Friday, July 06, 2007

wild bergamot

wild bergamot flower

Some photos of our Wild Bergamot in various stages of bloom. Bergamot are one of my favorite Minnesota natives if for no other reason then that they are one of our most unusual. Bergamot are a member of the mint family, something that is evident if you bring a broken leaf or stem to your nose. This makes them a favorite host plant of certain species of moth caterpillar, but are generally not disturbed by deer or other mammals that suffer from indigestion.

The purple, tube-shaped petals, which grow from the center of the flower in a kind of halo, are capped with feathery tips, and are a favorite of hummingbirds, butterflies, nectar drinking moths, and (especially) bees. Their common name, Wild Bee's Balm, is very well earned. Bees seem to horde individual flowers for hours at a time, and can actually be seen sleeping on them at night, or clinging to their undersides during a rainstorm.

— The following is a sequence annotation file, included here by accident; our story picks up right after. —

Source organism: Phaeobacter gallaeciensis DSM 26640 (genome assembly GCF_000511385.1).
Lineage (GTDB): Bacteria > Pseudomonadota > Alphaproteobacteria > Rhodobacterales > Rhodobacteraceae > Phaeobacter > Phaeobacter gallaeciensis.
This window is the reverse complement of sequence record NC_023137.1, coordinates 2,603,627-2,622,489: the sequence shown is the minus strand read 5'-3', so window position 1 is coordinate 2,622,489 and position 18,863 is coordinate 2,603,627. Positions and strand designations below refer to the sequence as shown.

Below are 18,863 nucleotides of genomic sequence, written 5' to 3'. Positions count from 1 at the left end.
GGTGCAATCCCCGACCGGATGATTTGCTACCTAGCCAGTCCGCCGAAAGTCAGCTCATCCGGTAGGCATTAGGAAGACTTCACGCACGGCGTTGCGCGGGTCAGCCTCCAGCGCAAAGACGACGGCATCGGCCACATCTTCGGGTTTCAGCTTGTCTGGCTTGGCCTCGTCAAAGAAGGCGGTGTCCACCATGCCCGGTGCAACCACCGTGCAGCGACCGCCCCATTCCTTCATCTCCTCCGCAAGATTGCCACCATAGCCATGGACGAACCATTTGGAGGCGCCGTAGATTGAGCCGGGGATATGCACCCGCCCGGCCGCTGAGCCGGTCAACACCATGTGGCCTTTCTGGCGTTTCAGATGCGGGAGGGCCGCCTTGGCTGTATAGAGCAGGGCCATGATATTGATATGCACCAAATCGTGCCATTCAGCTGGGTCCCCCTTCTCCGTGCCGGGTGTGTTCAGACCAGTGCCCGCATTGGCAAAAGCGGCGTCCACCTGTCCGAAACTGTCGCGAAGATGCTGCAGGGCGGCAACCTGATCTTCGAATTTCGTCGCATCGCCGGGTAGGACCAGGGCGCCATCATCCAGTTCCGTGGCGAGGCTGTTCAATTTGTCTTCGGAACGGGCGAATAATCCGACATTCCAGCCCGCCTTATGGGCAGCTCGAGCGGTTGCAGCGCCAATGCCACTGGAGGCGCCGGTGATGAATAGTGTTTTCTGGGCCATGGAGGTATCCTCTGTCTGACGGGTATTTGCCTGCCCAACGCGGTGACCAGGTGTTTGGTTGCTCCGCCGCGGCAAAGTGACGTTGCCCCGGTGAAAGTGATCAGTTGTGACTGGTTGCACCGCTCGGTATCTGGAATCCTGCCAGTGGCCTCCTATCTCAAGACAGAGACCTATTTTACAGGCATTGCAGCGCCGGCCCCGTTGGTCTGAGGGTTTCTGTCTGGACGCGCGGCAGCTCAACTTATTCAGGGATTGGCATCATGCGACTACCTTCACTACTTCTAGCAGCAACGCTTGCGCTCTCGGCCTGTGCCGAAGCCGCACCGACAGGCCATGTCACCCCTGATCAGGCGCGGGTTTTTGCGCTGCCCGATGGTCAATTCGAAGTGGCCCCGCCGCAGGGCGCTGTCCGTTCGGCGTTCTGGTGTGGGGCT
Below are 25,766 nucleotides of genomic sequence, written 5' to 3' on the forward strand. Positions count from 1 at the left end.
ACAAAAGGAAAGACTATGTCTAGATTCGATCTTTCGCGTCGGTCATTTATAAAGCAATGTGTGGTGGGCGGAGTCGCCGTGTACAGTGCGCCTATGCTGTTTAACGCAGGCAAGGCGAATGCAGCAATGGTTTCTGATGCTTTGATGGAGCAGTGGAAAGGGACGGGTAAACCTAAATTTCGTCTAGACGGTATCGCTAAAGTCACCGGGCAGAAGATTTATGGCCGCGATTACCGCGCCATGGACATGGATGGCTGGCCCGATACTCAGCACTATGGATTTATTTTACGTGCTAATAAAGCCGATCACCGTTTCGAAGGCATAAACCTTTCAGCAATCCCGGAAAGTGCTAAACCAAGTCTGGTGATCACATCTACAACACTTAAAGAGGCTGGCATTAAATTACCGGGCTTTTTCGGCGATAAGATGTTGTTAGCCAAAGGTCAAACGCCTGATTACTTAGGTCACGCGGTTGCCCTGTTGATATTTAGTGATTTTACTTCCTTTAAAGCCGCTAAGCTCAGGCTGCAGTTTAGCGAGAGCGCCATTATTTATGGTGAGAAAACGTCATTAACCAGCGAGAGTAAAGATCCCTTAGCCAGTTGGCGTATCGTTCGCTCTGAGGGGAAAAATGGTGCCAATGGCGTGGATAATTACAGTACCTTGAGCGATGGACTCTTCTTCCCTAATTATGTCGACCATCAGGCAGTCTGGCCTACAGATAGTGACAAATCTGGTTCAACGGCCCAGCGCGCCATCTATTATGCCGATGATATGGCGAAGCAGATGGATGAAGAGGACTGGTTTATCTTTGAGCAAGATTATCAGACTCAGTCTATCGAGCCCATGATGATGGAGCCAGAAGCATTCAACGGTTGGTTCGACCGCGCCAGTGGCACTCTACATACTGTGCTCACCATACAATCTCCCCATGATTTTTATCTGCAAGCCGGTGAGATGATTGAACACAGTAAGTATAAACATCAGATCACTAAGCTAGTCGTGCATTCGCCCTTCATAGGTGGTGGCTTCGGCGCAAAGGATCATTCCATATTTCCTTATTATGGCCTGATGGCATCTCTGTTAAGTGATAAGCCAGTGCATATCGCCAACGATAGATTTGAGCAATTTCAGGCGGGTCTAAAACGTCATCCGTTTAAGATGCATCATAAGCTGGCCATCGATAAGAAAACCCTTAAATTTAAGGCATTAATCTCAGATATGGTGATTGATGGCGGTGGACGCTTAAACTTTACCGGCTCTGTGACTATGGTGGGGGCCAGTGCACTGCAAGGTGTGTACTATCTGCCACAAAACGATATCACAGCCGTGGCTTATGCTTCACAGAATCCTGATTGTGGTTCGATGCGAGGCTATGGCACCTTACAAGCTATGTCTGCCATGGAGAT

These plants grow incredibly well, and are extremely gregarious spreaders, though the lower leaves tend to develop fungal patches in rainy seasons. They do well in moist, well-mulched soil; ours grow to a height of around 5'.

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